Like all languages, each biblical language possesses strengths and weaknesses. Given that God chose communicate special revelation through these languages, we would expect Him to inspire the Bible authors to take full advantage of each language’s strengths and to minimize or compensate for weaknesses. Thus, better interpretations will be those that most correctly take into account the scope of each biblical language.
This hermeneutical principle applies in a similar way to the different scientific disciplines. Each area of scientific study has its research strengths and weaknesses. The best interpretations of nature will be those that perform well in taking into account the specific strengths and weakness of each discipline or sub-discipline.
5. Didactic Hermeneutic. Certain portions of Scripture are primarily didactic; that is, their primary intent is to provide instruction. Such instruction typically includes teaching about doctrines, God’s attributes and character, God’s plans and directives, Christian living, building relationships with God and others, and fulfilling God’s commands.
Didactic Scripture is written in both prose and poetry. While it is more challenging to compose didactic poetry in the English language, biblical Hebrew is well suited for it. For example, the poetry portions of Isaiah contain the most explicit and complete instructive teaching on the doctrine of the trinity in the Old Testament. Consequently, RTB scholars give equal weight to prosaic and poetic didactic biblical texts. For interpretative purposes, neither biblical poetry nor biblical prose is considered to have priority over the other.
Texts that describe narrative, provide illustrations and examples, tell parables, give metaphors, and list genealogies complement the instructive passages. The didactic hermeneutic declares that all such texts must be consistent with and interpreted in the light of the didactic parts of the Bible. Concerning creation theology, Reasons To Believe’s position is that didactic creation texts hold the keys to correct interpretation of the narrative creation accounts.
6. Multi-purpose Hermeneutic. The English language Bible contains just under 800,000 words. Given everything it is intended to communicate, Scripture is remarkably compact. The multi-purpose hermeneutic recognizes the Bible’s brevity demands that virtually every chapter and verse serve myriad communicative purposes. Therefore, Reasons To Believe scholars are never satisfied with gleaning just one message or conclusion from a biblical text. In our biblical studies we expect to uncover many different themes, messages, exhortations, and conclusions from a single chapter, even from a single paragraph.
This multi-purpose communication is especially evident in the biblical creation texts. Genesis 1, for example, is not just a chronology of physical creation events. It also:
- Deals with how, when, and why God creates
- Speaks to both the extent and the duration of God’s creative activity on Earth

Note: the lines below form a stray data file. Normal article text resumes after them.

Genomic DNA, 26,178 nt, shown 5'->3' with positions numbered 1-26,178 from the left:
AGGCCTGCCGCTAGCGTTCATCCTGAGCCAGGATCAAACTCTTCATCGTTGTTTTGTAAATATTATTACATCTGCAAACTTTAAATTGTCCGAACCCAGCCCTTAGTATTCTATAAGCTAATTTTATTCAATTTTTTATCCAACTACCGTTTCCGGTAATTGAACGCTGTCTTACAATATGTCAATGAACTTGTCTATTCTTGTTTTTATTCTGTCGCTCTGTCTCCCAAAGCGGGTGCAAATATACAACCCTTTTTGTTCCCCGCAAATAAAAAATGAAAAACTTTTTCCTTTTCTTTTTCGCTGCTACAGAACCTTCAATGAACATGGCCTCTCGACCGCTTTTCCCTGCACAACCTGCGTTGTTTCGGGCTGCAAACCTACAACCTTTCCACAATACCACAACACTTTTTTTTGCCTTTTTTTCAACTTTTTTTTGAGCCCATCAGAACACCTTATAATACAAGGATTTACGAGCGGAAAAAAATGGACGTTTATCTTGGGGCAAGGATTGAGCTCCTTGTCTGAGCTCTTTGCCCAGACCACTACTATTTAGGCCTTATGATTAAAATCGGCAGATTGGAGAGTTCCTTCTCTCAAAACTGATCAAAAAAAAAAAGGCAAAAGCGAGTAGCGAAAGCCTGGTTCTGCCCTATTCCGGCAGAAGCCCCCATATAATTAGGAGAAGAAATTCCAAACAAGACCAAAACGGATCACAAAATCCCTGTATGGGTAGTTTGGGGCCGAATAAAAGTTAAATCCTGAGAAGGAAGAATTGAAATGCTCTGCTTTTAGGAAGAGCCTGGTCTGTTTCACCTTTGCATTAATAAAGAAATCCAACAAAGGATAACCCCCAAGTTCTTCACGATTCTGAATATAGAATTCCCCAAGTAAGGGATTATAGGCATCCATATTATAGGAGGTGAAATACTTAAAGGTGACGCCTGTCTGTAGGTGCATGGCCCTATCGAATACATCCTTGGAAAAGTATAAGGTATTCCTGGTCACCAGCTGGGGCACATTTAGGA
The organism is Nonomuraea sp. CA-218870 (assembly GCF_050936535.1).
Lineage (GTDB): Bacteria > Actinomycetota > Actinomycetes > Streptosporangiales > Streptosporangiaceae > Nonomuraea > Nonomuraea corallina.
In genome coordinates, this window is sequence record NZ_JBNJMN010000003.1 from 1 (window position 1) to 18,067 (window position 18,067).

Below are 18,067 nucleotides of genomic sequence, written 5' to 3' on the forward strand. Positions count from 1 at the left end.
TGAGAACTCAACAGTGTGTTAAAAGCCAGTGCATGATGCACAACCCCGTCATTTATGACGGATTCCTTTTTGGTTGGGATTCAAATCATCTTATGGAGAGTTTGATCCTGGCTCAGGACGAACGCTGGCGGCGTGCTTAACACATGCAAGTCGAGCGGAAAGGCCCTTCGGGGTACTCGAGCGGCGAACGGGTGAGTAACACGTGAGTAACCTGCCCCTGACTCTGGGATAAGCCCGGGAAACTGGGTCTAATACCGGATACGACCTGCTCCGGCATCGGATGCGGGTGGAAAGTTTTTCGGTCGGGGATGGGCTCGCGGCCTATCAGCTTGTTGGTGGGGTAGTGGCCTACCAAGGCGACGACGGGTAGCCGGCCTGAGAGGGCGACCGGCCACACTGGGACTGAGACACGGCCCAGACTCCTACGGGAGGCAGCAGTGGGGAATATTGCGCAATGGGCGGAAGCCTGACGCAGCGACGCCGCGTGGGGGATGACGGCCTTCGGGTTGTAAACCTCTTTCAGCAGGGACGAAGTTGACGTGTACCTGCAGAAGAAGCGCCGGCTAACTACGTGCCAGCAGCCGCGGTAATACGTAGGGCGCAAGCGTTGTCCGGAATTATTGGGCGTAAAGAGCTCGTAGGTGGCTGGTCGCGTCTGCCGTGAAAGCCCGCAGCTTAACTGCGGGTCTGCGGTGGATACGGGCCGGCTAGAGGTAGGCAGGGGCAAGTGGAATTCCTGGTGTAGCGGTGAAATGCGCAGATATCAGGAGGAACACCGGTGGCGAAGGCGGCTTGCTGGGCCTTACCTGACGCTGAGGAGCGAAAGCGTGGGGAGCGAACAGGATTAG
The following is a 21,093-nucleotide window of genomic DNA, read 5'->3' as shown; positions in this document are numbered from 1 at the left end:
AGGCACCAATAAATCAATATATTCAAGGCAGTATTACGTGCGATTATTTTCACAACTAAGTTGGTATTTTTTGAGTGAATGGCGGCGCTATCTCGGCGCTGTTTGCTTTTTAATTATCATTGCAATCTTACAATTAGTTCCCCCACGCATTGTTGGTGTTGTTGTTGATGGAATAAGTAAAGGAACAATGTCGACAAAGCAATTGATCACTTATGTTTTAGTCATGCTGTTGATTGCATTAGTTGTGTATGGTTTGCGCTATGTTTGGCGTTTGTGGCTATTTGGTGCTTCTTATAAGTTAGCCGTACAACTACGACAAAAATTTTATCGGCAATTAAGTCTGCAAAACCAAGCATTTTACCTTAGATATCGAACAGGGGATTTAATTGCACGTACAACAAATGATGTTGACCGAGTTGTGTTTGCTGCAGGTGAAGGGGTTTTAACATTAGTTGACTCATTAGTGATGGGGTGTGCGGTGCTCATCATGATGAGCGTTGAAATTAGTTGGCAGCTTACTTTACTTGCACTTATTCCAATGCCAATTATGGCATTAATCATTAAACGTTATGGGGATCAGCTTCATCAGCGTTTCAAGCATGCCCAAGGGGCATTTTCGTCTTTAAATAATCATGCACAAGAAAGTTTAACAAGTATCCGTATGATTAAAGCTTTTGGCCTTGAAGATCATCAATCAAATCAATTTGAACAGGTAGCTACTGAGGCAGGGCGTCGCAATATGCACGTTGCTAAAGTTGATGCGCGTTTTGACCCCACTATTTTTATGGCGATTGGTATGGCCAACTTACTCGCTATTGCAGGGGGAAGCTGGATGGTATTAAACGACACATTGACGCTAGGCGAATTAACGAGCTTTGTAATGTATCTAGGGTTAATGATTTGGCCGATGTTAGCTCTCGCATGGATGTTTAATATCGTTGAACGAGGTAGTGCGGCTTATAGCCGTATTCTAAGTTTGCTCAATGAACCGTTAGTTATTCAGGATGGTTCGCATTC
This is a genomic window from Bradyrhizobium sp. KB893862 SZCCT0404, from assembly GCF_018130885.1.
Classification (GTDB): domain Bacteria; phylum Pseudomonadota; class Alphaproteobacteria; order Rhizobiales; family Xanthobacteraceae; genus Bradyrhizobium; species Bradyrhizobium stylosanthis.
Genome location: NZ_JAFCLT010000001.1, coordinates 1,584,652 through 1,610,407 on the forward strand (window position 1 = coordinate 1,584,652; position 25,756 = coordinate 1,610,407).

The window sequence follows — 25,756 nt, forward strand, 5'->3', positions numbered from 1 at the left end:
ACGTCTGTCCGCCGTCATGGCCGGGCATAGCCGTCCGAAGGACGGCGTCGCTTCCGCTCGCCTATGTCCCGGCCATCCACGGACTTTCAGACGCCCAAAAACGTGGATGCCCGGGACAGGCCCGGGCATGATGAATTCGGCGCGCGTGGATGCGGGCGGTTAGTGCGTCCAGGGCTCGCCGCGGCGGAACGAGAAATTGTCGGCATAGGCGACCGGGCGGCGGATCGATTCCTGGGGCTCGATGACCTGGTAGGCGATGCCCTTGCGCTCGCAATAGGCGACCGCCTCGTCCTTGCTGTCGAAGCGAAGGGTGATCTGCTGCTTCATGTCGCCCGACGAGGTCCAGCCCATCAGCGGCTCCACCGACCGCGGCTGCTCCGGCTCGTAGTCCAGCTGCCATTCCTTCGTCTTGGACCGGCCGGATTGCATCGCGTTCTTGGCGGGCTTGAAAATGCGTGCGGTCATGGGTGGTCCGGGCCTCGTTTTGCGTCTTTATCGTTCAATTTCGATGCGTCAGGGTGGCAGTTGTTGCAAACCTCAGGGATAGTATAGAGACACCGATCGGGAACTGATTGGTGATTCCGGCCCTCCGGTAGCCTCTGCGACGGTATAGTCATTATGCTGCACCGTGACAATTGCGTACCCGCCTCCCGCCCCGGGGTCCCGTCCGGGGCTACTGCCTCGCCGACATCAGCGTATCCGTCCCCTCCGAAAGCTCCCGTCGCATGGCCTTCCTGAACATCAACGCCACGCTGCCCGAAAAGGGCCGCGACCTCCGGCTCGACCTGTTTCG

- Addresses the nature of God—His transcendence, His immanence, and especially His triunity of persons and essence
- Functions as a polemic against the Near and Middle-Eastern creation myths prevalent in Abraham’s and Moses’ eras
- May reflect upon the heavenly creation
- Addresses humanity’s responsibility before God to populate the planet and manage all its resources responsibly
- Establishes the principle of the Sabbath
- Lays out a hierarchy of three different kinds of life on Earth (physical, “soulish,” and spiritual)
- Illustrates the biblical testing method (a.k.a. the scientific method)
In all likelihood, the human investigator can draw out even more from the few words recorded in Genesis 1. Who knows how much more the Creator intends to reveal to us through His holy Word in Genesis 1?
There is a widespread fear in the church today of reading so much content and instruction from the pages of the Bible that we will face difficulty in defending it from secular critique. Such fear has spawned a minimalist hermeneutic, an interpretation of the Bible that seeks to draw out from Scripture as little content and instruction as possible. Among other dilemmas, this hermeneutic ends up portraying God as a Being who veils, rather than reveals, Himself to humanity.
Especially with respect to the biblical creation texts, the multi-purpose hermeneutic challenges us to be men and women of courage and students of the Word. We are to be ready at all times in all circumstances to give reasons for our faith in Christ as Creator, Lord, and Savior.3 The multi-purpose revelation of Scripture provides Christian apologists with many more opportunities to share their faith and many more prospects to research and develop new reasons to believe.
In promoting a multi-purpose hermeneutic, there will always be the risk of reading more into the biblical text than the text actually warrants. However, it is better to overreach once in awhile and humbly pull back than to never explore the frontiers of biblical revelation and discover what new things God wants us to learn, understand, and apply.
Next week I’ll conclude this series with another 10 hermeneutical principles.
1. An example is The Westminster Confession of Faith, chapter I, part VII.
2. Earl D. Radmacher and Robert D. Preus, eds., Hermeneutics, Inerrancy, and the Bible (Grand Rapids: Zondervan, Academie Books, 1984); Kenneth S. Kantzer, ed., Applying the Scriptures (Grand Rapids: Zondervan, Academie Books, 1987).
3. 1 Peter 3:15.